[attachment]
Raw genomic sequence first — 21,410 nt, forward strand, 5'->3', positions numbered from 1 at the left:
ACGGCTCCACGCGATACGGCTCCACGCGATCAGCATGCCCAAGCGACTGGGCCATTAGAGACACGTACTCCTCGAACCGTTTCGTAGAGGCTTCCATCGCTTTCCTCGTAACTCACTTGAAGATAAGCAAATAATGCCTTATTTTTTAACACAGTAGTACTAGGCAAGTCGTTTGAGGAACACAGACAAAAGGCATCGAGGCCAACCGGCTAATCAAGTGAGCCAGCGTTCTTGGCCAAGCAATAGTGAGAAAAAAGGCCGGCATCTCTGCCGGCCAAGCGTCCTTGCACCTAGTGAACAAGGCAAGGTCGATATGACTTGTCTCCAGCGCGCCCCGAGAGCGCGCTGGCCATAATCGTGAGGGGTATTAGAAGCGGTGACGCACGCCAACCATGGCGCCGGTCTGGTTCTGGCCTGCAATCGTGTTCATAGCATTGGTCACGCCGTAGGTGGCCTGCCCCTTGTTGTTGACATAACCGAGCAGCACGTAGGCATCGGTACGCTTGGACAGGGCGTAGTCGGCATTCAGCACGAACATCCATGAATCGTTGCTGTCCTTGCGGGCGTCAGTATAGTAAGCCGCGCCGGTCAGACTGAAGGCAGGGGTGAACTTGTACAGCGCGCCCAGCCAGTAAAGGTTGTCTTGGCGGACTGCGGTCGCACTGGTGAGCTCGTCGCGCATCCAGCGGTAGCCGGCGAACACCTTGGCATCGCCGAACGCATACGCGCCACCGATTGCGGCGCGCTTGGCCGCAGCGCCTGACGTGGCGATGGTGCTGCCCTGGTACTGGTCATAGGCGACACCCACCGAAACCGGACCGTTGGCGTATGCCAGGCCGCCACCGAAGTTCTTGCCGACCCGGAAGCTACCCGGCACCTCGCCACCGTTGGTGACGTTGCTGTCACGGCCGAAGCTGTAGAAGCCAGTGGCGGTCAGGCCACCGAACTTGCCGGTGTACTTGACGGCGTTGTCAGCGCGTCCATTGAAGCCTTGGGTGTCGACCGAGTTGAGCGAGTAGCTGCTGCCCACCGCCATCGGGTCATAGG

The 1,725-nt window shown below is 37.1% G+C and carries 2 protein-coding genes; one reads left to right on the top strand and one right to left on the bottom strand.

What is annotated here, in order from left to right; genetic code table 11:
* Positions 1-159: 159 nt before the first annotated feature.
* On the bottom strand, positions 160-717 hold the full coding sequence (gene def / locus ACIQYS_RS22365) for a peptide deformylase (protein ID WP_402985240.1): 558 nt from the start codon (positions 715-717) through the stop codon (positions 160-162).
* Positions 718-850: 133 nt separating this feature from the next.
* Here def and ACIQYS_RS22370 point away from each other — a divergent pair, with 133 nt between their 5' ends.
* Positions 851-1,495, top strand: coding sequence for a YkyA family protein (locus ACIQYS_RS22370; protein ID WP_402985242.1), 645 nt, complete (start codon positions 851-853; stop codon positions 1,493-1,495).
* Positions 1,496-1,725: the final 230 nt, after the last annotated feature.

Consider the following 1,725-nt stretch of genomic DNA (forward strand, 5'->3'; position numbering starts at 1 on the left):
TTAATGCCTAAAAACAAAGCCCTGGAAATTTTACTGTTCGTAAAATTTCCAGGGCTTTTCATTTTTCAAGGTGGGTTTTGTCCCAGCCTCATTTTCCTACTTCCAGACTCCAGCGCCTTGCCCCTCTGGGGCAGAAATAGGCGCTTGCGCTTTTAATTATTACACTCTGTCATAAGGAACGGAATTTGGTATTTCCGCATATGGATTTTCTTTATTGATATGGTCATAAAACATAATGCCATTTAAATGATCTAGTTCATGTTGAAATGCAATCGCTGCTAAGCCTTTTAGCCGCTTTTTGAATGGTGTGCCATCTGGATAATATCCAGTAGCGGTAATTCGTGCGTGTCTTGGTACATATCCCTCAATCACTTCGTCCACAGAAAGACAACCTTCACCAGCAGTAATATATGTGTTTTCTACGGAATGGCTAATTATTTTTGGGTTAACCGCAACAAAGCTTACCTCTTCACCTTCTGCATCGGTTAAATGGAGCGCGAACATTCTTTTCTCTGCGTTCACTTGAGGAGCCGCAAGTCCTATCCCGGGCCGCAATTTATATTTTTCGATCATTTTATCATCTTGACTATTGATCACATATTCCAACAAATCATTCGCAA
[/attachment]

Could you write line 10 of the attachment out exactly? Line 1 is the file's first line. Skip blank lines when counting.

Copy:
* Positions 1,496-1,725: the final 230 nt, after the last annotated feature.